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Large, Invasive Rodents, Nutria, Still A Problem In San Joaquin County

SAN JOAQUIN COUNTY (CBS13) - Despite the state spending more money this year to eliminate nutria, the problem seems to be getting worse in San Joaquin County.

Several farms and residences sit along a series of levees in Walthall Slough, near Manteca, where nutria sightings are on the increase. Nutria are an large, herbivorous, semi-aquatic rodents. They are agricultural pests that destroy wetlands critical to native wildlife and threaten water delivery and flood control infrastructure through destructive burrowing.

File photo of coypu, nutria or river rat. (Photo by DeAgostini/Getty Images)

Sixty-nine of the last 70 nutria found in San Joaquin County were found in the Walthall Slough area, according to newly released information from the California Department of Fish and Wildlife.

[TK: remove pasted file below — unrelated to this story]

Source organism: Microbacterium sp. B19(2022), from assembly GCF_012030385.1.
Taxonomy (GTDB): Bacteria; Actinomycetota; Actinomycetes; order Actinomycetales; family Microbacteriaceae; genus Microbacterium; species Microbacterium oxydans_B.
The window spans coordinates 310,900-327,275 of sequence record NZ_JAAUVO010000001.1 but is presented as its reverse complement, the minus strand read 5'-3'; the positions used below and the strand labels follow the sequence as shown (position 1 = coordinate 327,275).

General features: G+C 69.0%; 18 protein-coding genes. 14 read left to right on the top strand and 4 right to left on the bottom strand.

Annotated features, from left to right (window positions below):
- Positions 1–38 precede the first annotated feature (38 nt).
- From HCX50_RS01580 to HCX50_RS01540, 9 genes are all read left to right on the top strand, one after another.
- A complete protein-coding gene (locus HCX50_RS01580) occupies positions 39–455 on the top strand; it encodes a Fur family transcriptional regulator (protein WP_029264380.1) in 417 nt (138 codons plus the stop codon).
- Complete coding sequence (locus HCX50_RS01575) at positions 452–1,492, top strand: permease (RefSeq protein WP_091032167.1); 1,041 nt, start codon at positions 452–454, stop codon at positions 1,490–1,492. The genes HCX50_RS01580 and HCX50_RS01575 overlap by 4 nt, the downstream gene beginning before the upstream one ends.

By the end of March, 2019, more than 400 nutria were captured in an effort to eradicate the invasive South American rodent from California.

Nutria were imported in the early 1900s for the fur trade, but the market collapsed and the rodents escaped or were released. Small populations were eradicated in the 1970s, but nutria were again discovered in 2017.

(© Copyright 2019 CBS Broadcasting Inc. All Rights Reserved. The Associated Press contributed to this report.)

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